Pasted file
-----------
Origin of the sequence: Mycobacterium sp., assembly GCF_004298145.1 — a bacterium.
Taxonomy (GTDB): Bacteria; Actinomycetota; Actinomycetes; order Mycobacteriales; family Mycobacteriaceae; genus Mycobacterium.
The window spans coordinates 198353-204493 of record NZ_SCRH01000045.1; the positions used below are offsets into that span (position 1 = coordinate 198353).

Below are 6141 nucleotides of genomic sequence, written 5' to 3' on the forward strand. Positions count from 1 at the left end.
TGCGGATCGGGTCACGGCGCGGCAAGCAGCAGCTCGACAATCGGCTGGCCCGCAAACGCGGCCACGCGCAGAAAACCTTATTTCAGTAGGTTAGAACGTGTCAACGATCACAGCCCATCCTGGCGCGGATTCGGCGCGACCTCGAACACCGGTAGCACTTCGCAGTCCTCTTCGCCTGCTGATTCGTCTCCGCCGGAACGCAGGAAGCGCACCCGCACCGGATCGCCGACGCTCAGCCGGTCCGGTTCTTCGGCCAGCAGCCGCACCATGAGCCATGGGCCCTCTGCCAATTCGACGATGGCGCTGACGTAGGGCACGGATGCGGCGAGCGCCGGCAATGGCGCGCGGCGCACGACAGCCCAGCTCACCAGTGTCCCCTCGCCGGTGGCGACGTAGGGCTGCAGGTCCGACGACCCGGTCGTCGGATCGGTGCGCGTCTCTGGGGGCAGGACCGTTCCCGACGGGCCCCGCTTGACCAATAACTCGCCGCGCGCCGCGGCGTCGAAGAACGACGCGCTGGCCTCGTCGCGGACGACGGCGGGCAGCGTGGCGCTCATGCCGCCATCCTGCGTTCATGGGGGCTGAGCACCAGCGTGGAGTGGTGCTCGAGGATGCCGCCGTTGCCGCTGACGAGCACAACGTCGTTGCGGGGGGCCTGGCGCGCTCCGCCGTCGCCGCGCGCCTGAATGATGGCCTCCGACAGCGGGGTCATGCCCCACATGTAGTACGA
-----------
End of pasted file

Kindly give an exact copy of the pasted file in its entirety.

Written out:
Origin of the sequence: Mycobacterium sp., assembly GCF_004298145.1 — a bacterium.
Taxonomy (GTDB): Bacteria; Actinomycetota; Actinomycetes; order Mycobacteriales; family Mycobacteriaceae; genus Mycobacterium.
The window spans coordinates 198353-204493 of record NZ_SCRH01000045.1; the positions used below are offsets into that span (position 1 = coordinate 198353).

Below are 6141 nucleotides of genomic sequence, written 5' to 3' on the forward strand. Positions count from 1 at the left end.
TGCGGATCGGGTCACGGCGCGGCAAGCAGCAGCTCGACAATCGGCTGGCCCGCAAACGCGGCCACGCGCAGAAAACCTTATTTCAGTAGGTTAGAACGTGTCAACGATCACAGCCCATCCTGGCGCGGATTCGGCGCGACCTCGAACACCGGTAGCACTTCGCAGTCCTCTTCGCCTGCTGATTCGTCTCCGCCGGAACGCAGGAAGCGCACCCGCACCGGATCGCCGACGCTCAGCCGGTCCGGTTCTTCGGCCAGCAGCCGCACCATGAGCCATGGGCCCTCTGCCAATTCGACGATGGCGCTGACGTAGGGCACGGATGCGGCGAGCGCCGGCAATGGCGCGCGGCGCACGACAGCCCAGCTCACCAGTGTCCCCTCGCCGGTGGCGACGTAGGGCTGCAGGTCCGACGACCCGGTCGTCGGATCGGTGCGCGTCTCTGGGGGCAGGACCGTTCCCGACGGGCCCCGCTTGACCAATAACTCGCCGCGCGCCGCGGCGTCGAAGAACGACGCGCTGGCCTCGTCGCGGACGACGGCGGGCAGCGTGGCGCTCATGCCGCCATCCTGCGTTCATGGGGGCTGAGCACCAGCGTGGAGTGGTGCTCGAGGATGCCGCCGTTGCCGCTGACGAGCACAACGTCGTTGCGGGGGGCCTGGCGCGCTCCGCCGTCGCCGCGCGCCTGAATGATGGCCTCCGACAGCGGGGTCATGCCCCACATGTAGTACGA